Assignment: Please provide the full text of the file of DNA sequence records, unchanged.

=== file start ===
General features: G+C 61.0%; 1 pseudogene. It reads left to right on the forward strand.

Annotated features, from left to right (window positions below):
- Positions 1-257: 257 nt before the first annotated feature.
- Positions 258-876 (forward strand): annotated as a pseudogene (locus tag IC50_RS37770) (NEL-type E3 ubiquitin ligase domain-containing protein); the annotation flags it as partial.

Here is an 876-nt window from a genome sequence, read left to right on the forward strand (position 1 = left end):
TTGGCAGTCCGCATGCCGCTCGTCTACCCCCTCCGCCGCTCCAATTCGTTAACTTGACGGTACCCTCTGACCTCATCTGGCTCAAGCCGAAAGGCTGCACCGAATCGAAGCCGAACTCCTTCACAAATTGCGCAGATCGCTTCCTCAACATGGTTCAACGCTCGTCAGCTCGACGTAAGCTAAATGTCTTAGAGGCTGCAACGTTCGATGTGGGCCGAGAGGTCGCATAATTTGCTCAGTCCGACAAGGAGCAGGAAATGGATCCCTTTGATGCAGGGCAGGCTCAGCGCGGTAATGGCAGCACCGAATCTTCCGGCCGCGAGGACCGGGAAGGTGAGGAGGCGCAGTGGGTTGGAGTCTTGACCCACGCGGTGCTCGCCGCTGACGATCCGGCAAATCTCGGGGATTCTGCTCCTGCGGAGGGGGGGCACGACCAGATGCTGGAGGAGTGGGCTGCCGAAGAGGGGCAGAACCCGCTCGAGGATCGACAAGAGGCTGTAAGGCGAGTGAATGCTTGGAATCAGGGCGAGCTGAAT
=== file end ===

General features: G+C 61.0%; 1 pseudogene. It reads left to right on the forward strand.

Annotated features, from left to right (window positions below):
- Positions 1-257: 257 nt before the first annotated feature.
- Positions 258-876 (forward strand): annotated as a pseudogene (locus tag IC50_RS37770) (NEL-type E3 ubiquitin ligase domain-containing protein); the annotation flags it as partial.

Here is an 876-nt window from a genome sequence, read left to right on the forward strand (position 1 = left end):
TTGGCAGTCCGCATGCCGCTCGTCTACCCCCTCCGCCGCTCCAATTCGTTAACTTGACGGTACCCTCTGACCTCATCTGGCTCAAGCCGAAAGGCTGCACCGAATCGAAGCCGAACTCCTTCACAAATTGCGCAGATCGCTTCCTCAACATGGTTCAACGCTCGTCAGCTCGACGTAAGCTAAATGTCTTAGAGGCTGCAACGTTCGATGTGGGCCGAGAGGTCGCATAATTTGCTCAGTCCGACAAGGAGCAGGAAATGGATCCCTTTGATGCAGGGCAGGCTCAGCGCGGTAATGGCAGCACCGAATCTTCCGGCCGCGAGGACCGGGAAGGTGAGGAGGCGCAGTGGGTTGGAGTCTTGACCCACGCGGTGCTCGCCGCTGACGATCCGGCAAATCTCGGGGATTCTGCTCCTGCGGAGGGGGGGCACGACCAGATGCTGGAGGAGTGGGCTGCCGAAGAGGGGCAGAACCCGCTCGAGGATCGACAAGAGGCTGTAAGGCGAGTGAATGCTTGGAATCAGGGCGAGCTGAAT